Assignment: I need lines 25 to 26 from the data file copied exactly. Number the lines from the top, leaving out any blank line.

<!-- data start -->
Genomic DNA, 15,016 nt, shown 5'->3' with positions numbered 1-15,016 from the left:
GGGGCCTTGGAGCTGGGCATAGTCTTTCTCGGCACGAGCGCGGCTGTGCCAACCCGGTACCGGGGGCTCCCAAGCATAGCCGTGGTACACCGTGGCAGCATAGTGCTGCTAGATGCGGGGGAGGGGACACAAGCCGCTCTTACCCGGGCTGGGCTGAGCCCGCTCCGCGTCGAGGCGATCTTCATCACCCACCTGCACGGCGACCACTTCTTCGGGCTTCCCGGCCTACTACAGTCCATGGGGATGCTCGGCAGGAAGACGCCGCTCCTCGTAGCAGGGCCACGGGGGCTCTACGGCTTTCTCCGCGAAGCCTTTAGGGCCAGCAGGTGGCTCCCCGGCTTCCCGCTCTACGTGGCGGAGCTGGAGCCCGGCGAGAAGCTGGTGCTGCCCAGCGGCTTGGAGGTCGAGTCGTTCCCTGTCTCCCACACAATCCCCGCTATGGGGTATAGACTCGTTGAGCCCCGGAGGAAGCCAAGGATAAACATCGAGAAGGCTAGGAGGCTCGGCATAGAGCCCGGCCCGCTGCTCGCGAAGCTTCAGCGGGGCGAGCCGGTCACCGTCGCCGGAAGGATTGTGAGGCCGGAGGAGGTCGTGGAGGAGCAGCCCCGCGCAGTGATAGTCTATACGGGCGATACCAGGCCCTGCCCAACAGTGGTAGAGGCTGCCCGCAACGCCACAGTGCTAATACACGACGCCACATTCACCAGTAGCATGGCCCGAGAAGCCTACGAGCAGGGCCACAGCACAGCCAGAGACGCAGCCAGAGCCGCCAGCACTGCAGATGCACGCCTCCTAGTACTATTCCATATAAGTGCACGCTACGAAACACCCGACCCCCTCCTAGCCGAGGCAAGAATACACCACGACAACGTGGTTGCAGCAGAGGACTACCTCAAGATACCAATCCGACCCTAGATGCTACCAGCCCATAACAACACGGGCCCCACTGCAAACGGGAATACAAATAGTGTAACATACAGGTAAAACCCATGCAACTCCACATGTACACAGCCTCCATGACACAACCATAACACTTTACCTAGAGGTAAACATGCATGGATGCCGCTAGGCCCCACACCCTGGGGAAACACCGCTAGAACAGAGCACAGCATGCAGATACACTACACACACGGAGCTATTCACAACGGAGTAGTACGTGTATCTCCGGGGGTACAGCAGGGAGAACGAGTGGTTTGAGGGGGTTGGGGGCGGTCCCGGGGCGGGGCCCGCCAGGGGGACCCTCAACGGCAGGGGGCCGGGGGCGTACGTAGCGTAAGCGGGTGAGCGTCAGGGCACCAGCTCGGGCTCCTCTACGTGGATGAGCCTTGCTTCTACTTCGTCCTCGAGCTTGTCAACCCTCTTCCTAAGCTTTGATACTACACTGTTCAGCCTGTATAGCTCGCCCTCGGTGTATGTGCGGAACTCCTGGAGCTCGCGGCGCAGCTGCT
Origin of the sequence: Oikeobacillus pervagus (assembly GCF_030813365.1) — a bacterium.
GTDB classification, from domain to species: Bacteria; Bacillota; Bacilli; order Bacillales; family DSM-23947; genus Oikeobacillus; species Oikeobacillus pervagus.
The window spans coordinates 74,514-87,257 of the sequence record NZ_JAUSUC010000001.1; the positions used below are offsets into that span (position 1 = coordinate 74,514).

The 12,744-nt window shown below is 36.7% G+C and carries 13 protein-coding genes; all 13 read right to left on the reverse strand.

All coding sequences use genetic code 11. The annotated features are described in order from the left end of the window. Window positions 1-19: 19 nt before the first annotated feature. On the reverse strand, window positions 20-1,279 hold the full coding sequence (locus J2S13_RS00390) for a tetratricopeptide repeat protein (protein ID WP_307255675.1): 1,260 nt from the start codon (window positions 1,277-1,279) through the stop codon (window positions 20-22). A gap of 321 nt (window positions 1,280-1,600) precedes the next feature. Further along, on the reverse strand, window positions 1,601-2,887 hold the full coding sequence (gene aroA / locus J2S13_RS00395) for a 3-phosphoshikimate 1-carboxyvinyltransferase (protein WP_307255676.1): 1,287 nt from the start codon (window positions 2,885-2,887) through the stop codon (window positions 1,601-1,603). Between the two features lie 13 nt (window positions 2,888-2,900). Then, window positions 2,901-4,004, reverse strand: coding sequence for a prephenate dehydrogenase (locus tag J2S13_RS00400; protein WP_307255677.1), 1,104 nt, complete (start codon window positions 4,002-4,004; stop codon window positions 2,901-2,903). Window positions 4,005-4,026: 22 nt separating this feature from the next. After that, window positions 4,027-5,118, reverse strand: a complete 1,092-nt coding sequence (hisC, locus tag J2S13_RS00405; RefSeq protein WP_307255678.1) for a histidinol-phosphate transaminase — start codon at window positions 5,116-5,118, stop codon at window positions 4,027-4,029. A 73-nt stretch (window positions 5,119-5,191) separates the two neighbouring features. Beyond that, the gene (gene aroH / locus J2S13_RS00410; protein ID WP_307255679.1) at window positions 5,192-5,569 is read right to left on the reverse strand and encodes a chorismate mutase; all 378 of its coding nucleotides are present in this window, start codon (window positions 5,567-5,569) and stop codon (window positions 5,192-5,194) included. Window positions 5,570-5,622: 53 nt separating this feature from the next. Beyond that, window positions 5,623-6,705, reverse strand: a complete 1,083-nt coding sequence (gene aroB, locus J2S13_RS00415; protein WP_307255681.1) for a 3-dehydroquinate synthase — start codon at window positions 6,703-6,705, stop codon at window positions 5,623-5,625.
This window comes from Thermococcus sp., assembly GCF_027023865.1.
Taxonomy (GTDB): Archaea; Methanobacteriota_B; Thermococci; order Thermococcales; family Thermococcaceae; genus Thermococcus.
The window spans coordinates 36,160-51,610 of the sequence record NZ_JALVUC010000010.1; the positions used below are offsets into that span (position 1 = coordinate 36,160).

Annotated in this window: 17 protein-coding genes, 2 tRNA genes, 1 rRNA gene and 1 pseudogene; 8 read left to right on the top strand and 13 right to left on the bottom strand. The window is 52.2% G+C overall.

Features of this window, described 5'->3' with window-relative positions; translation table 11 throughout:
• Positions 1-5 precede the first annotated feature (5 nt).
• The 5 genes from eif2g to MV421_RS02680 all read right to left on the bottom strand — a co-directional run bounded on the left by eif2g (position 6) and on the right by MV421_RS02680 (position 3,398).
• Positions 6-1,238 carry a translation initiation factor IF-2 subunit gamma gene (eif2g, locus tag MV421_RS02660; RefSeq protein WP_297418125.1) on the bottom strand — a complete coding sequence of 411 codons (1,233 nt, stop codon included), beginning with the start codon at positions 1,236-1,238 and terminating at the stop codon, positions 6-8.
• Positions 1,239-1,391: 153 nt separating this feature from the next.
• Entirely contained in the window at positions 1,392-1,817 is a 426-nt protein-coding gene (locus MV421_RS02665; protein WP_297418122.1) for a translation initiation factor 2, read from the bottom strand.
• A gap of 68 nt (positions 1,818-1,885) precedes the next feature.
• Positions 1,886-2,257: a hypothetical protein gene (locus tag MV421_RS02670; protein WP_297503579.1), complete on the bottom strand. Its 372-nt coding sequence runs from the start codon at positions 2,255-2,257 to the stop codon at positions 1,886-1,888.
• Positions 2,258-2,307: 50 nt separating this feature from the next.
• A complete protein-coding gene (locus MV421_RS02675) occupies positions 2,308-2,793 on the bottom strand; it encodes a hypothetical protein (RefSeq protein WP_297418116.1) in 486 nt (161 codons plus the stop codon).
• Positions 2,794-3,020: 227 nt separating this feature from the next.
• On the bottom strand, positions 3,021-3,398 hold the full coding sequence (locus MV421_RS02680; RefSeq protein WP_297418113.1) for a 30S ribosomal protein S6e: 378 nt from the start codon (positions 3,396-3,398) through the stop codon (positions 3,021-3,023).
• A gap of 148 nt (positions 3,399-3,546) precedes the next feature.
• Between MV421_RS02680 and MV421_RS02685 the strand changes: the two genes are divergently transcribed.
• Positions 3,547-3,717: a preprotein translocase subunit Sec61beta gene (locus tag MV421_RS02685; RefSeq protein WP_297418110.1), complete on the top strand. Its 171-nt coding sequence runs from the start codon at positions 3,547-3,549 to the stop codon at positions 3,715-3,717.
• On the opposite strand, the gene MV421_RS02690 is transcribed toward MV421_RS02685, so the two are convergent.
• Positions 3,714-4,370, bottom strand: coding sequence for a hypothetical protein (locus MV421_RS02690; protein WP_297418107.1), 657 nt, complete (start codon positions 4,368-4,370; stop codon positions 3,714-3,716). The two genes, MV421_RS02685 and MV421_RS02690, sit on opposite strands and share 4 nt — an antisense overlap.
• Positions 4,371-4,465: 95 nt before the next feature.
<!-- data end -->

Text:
• Between MV421_RS02680 and MV421_RS02685 the strand changes: the two genes are divergently transcribed.
• Positions 3,547-3,717: a preprotein translocase subunit Sec61beta gene (locus tag MV421_RS02685; RefSeq protein WP_297418110.1), complete on the top strand. Its 171-nt coding sequence runs from the start codon at positions 3,547-3,549 to the stop codon at positions 3,715-3,717.